The Apostle resumes the main thread of exhortation to Christian courage. After its enforcements by Timothy’s inherited grace (2 Timothy 1:5) and the grace of his ‘laying on of hands’ (2 Timothy 1:6), by the free gift of the Saviour’s own life with all its love and light (2 Timothy 1:9-10), by his own apostleship (2 Timothy 1:11-13), the defection of false friends (2 Timothy 1:15), the refreshing zeal of Onesiphorus (2 Timothy 1:16-18), he plies his scholar with new illustrations yet of the old lesson. Courage to hold the torch up and hand the torch on (2 Timothy 2:1-2) is to be drawn from the soldier’s life (2 Timothy 2:3-4), the athlete’s (2 Timothy 2:5), the farmer’s (2 Timothy 2:6); and our Lord Himself, the Great Teacher by parables, will point their moral for him (2 Timothy 2:7).2 Timothy 2:1. Σὺ, thou) The exhortation is intensified; 2 Timothy 2:3, ch. 2 Timothy 3:10, note [in antithesis to the previously mentioned backsliders, ch. 2 Timothy 1:15].—τέκνου μου, my son) An argument why Timothy should imitate Paul, viz. from his spiritual relationship.—ἐνδυναμοῦ) 2 Timothy 1:7, be strong, and show thyself to be so. [This is treated of in 2 Timothy 2:3-13.—V. g.]—ἐν τῇ χάριτι, in the grace) Common grace incites and strengthens us even for extraordinary duties. It is an incentive and stimulus.Verse 1. - Child for son, A.V.; strengthened for strong, A.V. Be strengthened (ἐνδυναμοῦ); more exactly (as Huther), become strong, or, which is the same thing, strengthen thyself; implying, perhaps, though gently expressed, some previous weakness, as m Hebrews 11:34, "From weakness were made strong;" where the image seems to be that of recovery from sickness. In Ephesians 6:10, however (ἐνδυναμοῦσθε ἐν Κυρίῳ), there is no evidence of preceding weakness, but only a call to use the strength they had; and it may be so here too. The strength, Timothy is reminded, by which he was to fight the good fight, was not his own, but that which would come to him from the grace and love of Jesus Christ (comp. 1 Corinthians 15:10; Philippians 4:13). Therefore (οὖν)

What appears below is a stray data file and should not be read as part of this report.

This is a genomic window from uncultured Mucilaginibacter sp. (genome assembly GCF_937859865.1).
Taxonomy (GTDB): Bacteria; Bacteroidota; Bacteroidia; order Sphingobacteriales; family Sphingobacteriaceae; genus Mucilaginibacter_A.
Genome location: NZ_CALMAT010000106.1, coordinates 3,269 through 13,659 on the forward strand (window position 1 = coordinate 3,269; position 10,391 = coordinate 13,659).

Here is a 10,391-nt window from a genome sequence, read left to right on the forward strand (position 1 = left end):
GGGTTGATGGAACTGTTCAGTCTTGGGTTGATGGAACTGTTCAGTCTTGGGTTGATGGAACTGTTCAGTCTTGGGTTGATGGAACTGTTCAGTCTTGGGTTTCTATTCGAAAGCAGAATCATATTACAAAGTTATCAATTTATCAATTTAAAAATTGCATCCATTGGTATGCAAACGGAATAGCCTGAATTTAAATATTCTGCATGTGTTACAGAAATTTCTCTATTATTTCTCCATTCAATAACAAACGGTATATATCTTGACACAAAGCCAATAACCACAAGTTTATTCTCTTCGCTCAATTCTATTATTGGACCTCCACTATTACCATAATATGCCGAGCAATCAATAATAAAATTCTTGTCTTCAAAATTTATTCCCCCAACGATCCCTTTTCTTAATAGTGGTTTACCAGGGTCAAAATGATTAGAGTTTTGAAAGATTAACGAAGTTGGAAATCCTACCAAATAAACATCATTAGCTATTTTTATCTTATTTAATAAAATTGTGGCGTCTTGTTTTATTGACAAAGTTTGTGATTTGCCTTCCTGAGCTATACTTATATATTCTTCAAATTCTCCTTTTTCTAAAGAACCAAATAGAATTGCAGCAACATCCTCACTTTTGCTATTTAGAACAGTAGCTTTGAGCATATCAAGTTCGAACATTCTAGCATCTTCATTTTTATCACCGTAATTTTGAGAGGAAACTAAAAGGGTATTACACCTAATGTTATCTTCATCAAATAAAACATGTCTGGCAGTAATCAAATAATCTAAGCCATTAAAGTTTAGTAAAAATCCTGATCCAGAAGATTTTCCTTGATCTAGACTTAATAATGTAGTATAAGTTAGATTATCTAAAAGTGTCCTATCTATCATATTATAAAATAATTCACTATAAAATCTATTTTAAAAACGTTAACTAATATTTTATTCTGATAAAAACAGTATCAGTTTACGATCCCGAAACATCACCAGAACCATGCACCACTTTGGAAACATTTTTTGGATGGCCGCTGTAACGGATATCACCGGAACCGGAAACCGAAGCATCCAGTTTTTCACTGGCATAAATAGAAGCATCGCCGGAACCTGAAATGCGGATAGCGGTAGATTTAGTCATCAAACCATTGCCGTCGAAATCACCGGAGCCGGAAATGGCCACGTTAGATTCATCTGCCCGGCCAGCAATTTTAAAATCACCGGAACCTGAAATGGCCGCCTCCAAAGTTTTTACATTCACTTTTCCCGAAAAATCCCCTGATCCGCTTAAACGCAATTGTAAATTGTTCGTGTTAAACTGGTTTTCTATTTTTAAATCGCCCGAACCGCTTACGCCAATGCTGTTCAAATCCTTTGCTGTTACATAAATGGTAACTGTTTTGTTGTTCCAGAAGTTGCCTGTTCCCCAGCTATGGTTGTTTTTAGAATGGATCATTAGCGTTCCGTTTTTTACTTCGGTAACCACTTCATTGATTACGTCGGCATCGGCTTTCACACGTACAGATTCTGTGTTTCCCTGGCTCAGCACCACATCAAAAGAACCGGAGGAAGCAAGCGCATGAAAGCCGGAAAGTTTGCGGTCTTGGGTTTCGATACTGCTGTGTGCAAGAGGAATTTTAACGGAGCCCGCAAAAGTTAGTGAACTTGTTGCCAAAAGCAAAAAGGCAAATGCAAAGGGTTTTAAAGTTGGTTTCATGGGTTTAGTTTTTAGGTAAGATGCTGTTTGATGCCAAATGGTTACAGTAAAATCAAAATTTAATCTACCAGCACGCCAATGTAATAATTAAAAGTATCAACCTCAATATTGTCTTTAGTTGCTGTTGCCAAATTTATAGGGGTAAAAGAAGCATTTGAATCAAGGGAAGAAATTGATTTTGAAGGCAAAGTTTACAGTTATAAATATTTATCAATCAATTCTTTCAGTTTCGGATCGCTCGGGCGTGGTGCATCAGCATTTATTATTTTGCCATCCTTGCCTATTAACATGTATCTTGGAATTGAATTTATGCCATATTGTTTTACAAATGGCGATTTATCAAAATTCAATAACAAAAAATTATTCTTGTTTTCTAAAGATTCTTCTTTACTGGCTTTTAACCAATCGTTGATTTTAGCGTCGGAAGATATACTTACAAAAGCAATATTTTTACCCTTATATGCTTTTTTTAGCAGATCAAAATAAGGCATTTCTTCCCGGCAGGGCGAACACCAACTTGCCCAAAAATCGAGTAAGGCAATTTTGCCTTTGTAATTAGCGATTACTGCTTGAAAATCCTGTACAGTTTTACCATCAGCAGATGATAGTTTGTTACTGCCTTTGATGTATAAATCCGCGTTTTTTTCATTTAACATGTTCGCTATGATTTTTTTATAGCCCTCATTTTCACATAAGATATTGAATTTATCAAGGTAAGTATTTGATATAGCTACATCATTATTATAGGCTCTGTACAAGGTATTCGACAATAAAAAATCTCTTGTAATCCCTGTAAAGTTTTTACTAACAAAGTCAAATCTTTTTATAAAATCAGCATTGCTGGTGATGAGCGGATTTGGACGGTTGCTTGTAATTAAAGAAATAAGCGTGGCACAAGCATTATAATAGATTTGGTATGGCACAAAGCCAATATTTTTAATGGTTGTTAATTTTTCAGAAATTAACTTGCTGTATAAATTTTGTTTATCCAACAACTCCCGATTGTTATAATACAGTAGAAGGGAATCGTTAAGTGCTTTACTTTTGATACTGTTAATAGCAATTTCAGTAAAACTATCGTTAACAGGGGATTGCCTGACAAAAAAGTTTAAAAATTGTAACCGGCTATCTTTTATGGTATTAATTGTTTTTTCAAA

In view of what has been said in the previous chapter.

Be strong (ἐνδυναμοῦ)

In Paul, Romans 4:20; Ephesians 6:10; Philippians 4:13. Lit. be strengthened inwardly.

In the grace (ἐν τῇ χάριτι)

Grace is the inward source of strength. Comp. the association of grace and strength in 2 Corinthians 12:9.